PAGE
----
Building Powerful Conversational AI Models with NVIDIA NeMo

When creating Conversational AI Applications, building powerful models that solve the question well presents a significant bottleneck in the development process. While there are SDKs available to speed up the creation of application pipelines, the model every application requires is custom; there aren’t many frameworks that allow you to create models that solve your problem.

NVIDIA NeMo solves this exact problem; it is a toolkit to create custom models effectively and efficiently. Models made using NeMo are accurate, optimized, and exportable to multiple frameworks and SDKs like NVIDIA Riva. To learn more about NVIDIA Riva, check out my blog explaining Riva here.

I worked on this toolkit as an ML Intern at NVIDIA under Mr. Amit Kumar (Senior Solutions Architect — Deep Learning). Here, we will discuss what NeMo is, its installation, and brief information on its various collections.

An Outline

As we discussed, NeMo is a toolkit for developing conversational AI models. It is fundamentally different from SDKs like DeepStream and Riva, as SDKs like these handle the development and deployment of entire pipelines. NeMo, on the other hand, has tools just for creating speech AI models.

It provides a framework for building, training, and fine-tuning GPU-accelerated speech and Natural Language Understanding (NLU) models with a simple Python interface. Using NeMo, you can develop entirely new model architectures and train them with mixed-precision computing. Mixed precision computing is a training methodology that uses FP16 and FP32 precision formats, reducing training time and memory costs for similar accuracy to either FP16 or FP32-based training.

With NeMo, it is possible to build models for ASR, NLP, and Text-to-Speech(TTS) applications such as video call transcriptions, video assistants, and many more across healthcare, finance, etc.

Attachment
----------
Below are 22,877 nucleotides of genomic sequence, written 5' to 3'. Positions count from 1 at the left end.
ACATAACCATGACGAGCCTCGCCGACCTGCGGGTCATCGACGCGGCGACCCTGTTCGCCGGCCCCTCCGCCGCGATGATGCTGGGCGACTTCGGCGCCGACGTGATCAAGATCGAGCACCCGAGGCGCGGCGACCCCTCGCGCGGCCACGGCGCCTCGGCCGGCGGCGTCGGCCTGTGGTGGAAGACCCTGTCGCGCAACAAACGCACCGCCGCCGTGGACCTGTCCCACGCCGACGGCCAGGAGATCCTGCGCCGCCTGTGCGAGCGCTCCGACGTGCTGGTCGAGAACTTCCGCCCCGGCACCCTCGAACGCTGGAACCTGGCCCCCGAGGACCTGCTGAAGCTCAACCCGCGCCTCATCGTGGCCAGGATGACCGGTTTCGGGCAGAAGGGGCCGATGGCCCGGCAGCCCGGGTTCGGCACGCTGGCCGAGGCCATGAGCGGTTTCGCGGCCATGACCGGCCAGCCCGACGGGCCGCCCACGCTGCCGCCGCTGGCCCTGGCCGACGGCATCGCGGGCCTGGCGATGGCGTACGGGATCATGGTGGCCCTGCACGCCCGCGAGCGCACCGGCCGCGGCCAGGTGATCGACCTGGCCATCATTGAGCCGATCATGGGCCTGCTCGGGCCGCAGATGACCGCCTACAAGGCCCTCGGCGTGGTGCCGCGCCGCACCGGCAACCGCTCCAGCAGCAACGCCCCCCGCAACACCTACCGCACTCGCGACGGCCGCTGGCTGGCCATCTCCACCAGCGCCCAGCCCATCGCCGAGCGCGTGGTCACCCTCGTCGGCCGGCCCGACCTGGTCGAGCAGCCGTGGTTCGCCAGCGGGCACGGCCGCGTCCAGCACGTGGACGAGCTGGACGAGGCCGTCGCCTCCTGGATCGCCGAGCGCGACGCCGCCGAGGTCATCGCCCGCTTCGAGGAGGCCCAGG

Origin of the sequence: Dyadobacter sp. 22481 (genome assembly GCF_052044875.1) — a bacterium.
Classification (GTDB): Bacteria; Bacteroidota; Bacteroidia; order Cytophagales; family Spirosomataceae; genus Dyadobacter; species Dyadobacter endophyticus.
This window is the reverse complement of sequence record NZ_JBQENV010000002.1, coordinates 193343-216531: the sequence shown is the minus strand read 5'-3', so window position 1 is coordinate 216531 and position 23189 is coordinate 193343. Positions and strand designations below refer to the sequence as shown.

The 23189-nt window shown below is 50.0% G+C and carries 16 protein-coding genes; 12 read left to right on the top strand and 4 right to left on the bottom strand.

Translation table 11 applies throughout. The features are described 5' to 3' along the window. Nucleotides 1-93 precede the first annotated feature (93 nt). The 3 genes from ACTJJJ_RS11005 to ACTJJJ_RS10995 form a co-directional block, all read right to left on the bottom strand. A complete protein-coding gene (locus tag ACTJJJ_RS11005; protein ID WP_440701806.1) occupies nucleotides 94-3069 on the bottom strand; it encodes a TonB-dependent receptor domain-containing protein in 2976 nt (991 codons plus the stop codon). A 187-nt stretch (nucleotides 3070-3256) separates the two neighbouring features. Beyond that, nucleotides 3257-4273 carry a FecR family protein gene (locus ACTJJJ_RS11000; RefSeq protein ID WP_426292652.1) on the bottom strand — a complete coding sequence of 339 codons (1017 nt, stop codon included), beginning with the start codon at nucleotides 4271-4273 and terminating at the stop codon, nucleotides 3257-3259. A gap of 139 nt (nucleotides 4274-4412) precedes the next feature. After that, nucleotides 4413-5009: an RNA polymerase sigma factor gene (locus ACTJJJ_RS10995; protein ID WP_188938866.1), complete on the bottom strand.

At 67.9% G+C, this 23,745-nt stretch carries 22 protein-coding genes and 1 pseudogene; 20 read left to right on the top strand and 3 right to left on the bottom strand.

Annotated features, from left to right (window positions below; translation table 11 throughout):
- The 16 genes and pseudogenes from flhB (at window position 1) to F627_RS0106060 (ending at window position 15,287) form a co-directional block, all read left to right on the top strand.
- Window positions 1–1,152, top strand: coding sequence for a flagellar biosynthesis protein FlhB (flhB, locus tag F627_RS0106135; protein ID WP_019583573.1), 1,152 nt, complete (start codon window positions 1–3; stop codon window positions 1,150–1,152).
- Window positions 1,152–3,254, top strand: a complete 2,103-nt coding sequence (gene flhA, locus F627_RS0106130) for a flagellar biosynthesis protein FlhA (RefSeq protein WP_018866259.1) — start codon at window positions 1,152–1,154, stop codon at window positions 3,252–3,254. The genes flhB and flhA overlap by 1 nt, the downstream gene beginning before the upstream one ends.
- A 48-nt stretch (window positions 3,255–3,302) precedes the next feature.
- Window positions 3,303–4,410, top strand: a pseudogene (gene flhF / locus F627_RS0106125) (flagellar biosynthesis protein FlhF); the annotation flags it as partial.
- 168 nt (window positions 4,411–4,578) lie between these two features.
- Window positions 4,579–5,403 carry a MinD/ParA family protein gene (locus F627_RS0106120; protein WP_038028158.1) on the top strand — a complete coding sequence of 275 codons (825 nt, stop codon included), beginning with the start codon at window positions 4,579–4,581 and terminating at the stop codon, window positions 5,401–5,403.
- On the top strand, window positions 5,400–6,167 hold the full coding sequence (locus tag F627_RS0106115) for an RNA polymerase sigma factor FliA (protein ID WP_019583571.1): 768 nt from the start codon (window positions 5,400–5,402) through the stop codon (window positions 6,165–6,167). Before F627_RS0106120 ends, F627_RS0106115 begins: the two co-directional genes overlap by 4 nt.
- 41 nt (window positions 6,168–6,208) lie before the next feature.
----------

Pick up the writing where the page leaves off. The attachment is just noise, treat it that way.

All the tools in NeMo are categorized into three collections according to the function they fulfill; these collections are ASR, NLP, and TTS. You can also work on large-scale language modeling using Megatron. Megatron is functionality in NeMo that allows you to train and scale language models to billions of parameters. You can learn more about Megatron here.


Installing NeMo is very easy. Since it has a Python interface, we will use pip to install NeMo. You can also install and run it on cloud coding platforms like Google Colab. To install NeMo, just run the following command in your Terminal:-

python -m pip install git+$BRANCH#egg=nemo_toolkit[all]

In Jupyter Notebooks, you need to prefix the ‘!’ character to install NeMo(Since the above command is a shell command).

That’s it! Now, you can import NeMo into your Python scripts just like any other library.

You can also download the NeMo Docker container through NVIDIA’s NGC container, which provides a ready-to-run Linux-based environment to run NeMo. You can check out the NGC Catalog page for NeMO here.


As we discussed above, NeMo divides its tools into three collections, depending on the task that the tool fulfills. These collections are Automatic Speech Recognition (ASR), Natural Language Processing (NLP), and Text-to-Speech (TTS). Let’s talk about each of these collections.


ASR refers to the problem of getting a program to transcribe spoken language (speech-to-text). The goal is usually to have a model that minimizes the Word Error Rate (WER) metric when transcribing speech input. In simpler terms, given an audio file containing speech, we need to transform the audio into its corresponding text with as few errors as possible.

To this end, there are many models available in NeMo, like Jasper, QuartzNet, Citrinet, and many more.

Citrinet model structure


NLP is the process of understanding human language and processing it to derive meaningful inferences. Many tasks fall under the umbrella of NLP, like Token Analysis, Sentiment Analysis, Intent Classification, Language Translation, etc.


Speech Synthesis or Text-to-Speech (TTS) involves turning text into human speech. The NeMo TTS collection currently supports two pipelines for TTS:-

  1. The two-stage pipeline. First, a model to generate a Mel Spectrogram from the input text. Second, a model to generate audio from a Mel Spectrogram.
  2. The end-to-end approach uses one model to generate audio straight from the text.

This is all about NeMo! If you wish to learn more about NeMo, you can always check out NeMo’s documentation here, and if you wish to check out some practical examples, you can see in a GitHub repository here.



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Ariz Siddiqui

Ariz Siddiqui

ML Enthusiast, Engineer-in-Making, Campfire Guitarist.